But she never expected what she found on her front porch this weekend.

"On Sunday afternoon I arrived home from our Thanksgiving vacation to find that someone left a bag on my doorstep with two copies of an article titled 'Democrats and their Coalition of the Damned.'"

With a cover letter saying "Happy Thanksgiving from Your Neighbors," the letter says "pro-choice women...should ask themselves, if I had crossed my legs instead of my fingers..." and refers to "…organized sexual deviants demanding acceptance of their perversions by the general culture."


"There were two copies of it- one addressed to me, and one addressed to my children," Cumming said. "I have four daughters. And that was nerve-racking for me and for them that someone would come onto our property and leave something addressed to them. I don't ever think coming on to someone's property and leaving anything addressed to their children is fair game."


The Ohio Christian Alliance opposes the Westerville law, and hopes to overturn it.

"There's a number of religious liberty issues that need to be addressed in the newly-passed ordinance, and that's what's causing concern with many in the faith community," said Alliance President Chris Long. He says his group plans to attack the law at the ballot box or in the courtroom, not at the homes of council members.

"This is an opportunity to have a civil discourse. There are people on both sides or either side of the issue, and to have a civil discourse. That's what we've always been about as an organization.

Cumming says that's a fight she welcomes.

"I am available as I possibly can be. I hold weekly office hours. My email is public information, my phone number is public information. Please feel free to contact me. I'd like to hear from you. But not via my children and not my coming onto my property without my permission."

Cumming did file a police report, just to document the incident.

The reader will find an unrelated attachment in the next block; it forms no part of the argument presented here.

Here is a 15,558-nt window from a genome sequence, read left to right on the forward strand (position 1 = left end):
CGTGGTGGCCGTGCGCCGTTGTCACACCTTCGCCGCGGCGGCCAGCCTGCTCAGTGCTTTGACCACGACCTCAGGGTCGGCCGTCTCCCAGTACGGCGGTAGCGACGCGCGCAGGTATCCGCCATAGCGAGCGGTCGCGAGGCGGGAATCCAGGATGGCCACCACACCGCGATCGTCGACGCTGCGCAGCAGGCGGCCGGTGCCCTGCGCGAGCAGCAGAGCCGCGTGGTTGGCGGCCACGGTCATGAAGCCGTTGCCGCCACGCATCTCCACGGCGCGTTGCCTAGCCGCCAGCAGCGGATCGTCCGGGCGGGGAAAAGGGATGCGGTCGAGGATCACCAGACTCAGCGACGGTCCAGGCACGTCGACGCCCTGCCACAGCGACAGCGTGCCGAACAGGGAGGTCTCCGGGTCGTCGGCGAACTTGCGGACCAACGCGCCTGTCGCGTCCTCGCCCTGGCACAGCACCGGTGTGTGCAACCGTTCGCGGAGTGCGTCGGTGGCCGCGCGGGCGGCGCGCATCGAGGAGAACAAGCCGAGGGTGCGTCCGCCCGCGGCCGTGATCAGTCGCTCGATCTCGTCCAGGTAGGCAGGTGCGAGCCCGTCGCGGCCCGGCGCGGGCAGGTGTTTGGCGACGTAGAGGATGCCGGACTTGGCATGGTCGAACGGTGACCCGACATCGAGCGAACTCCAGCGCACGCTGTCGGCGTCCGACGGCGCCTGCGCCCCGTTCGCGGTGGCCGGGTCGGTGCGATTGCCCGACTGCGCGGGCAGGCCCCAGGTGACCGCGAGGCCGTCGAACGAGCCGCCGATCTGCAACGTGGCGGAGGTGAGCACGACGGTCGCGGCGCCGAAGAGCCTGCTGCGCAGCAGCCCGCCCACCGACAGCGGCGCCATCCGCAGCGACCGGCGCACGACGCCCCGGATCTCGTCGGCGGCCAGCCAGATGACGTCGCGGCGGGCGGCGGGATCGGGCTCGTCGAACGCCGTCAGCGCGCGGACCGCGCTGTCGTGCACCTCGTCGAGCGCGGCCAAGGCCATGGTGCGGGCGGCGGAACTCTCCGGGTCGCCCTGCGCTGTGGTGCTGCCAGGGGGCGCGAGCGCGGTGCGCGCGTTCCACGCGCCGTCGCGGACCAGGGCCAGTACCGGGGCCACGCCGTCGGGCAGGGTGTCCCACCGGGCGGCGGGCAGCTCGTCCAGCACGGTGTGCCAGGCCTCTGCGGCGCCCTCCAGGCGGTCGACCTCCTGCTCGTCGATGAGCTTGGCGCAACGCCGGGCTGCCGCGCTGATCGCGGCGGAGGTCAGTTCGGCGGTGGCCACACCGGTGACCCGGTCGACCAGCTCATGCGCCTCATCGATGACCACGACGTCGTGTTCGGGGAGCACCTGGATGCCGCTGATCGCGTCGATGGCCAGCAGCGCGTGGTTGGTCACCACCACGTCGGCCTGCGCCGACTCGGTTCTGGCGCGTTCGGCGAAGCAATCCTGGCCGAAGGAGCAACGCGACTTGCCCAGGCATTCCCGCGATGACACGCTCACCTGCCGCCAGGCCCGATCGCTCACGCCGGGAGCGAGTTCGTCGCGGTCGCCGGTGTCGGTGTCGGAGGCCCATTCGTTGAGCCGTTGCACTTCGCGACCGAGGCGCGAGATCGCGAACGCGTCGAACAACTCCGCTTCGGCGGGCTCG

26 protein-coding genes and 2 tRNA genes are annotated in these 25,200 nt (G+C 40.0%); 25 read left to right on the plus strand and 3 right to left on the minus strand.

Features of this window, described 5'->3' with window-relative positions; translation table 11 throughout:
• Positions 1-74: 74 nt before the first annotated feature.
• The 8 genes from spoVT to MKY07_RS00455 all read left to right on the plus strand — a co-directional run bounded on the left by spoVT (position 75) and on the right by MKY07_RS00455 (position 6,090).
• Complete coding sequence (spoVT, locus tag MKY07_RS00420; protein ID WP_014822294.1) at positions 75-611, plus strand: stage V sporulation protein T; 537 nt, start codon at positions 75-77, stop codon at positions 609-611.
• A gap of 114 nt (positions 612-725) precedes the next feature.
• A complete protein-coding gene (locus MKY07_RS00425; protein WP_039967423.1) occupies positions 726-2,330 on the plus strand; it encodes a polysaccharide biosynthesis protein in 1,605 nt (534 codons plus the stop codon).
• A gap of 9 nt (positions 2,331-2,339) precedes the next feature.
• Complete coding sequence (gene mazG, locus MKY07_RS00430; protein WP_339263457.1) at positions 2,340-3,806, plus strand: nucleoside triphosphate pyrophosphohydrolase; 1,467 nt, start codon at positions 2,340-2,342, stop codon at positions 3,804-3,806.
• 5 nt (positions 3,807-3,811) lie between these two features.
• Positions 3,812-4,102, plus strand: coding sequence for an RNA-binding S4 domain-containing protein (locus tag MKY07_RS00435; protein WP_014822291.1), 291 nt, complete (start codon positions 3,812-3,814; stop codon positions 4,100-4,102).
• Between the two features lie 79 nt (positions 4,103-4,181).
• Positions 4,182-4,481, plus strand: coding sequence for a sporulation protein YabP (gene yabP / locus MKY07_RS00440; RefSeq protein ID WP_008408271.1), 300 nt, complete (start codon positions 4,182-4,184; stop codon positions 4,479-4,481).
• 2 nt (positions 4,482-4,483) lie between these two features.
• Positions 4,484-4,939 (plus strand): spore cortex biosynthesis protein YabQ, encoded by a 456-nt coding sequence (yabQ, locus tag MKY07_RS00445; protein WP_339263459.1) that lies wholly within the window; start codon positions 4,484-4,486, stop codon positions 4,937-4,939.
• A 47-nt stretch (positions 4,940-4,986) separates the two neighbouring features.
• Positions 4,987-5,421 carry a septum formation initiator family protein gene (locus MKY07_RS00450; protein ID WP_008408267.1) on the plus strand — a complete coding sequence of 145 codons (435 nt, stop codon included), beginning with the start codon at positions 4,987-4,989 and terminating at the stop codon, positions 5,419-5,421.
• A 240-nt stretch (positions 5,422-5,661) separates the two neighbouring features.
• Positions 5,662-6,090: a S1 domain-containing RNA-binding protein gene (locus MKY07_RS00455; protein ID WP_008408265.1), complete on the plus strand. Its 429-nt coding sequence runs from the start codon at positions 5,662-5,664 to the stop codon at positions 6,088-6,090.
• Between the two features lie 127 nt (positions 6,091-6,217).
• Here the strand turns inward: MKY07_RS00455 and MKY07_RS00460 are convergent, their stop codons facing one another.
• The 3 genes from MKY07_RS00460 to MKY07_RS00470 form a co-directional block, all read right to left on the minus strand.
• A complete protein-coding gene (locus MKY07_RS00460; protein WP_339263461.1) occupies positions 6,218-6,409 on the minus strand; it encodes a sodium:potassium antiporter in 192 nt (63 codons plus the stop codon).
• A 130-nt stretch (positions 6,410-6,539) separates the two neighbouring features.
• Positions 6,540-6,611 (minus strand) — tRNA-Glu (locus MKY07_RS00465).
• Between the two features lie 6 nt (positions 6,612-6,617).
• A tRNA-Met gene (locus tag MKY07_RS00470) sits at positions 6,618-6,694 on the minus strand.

She says this doesn't discourage her from taking on another political fight.

In fact, she says it reinforces her belief that this law is necessary.

Categories: Ohio News

Ryan Day named Big Ten Coach of the Year by conference media

Channel 10 news - Tue, 12/03/2019 - 15:48

The Ohio State Buckeyes head coach Ryan Day has earned the school's first Big Ten Coach of the Year since 1979.

On Tuesday, Day was named the Dave McClain Coach of the Year Award as selected by the conference media.

In his first season, Day has led the No. 1 ranked Buckeyes to a 12-0 record and playing for Big Ten Championship this weekend.

Ohio State’s prior Big Ten coaches of the year are Earle Bruce (1979) and Woody Hayes (1973 and 1975).

P.J. Fleck was named as the Hayes-Schembechler Coach of the Year by the conference coaches. It is the fifth time in 19 years two coaches split the coach of the year honors.

To view the Buckeyes who earned Big Ten defensive honors, click here.

Categories: Ohio News

Chase Young named Big Ten Defensive Player of the Year; 4 Buckeyes named to first teams

Channel 10 news - Tue, 12/03/2019 - 15:25

Ohio State defensive end Chase Young was named as the Big Ten Conference's Defensive Player of the Year on Tuesday.

Along with the top overall defensive award, Young was also named the Smith-Brown Defensive Lineman of the Year as well as first-team honors by the coaches and the media.

Joining him on the coaches-first team includes linebacker Malik Harrison, safety Jordan Fuller and cornerback Jeff Okudah.

Additionally, cornerback Damon Arnette was named to the coaches second team and defensive tackle Davon Hamilton and cornerback Shaun Wade landed on the third team.

The media first team included Young, Fuller and Okudah, Harrison and Arnette on the second team and Hamilton and Wade on the third team.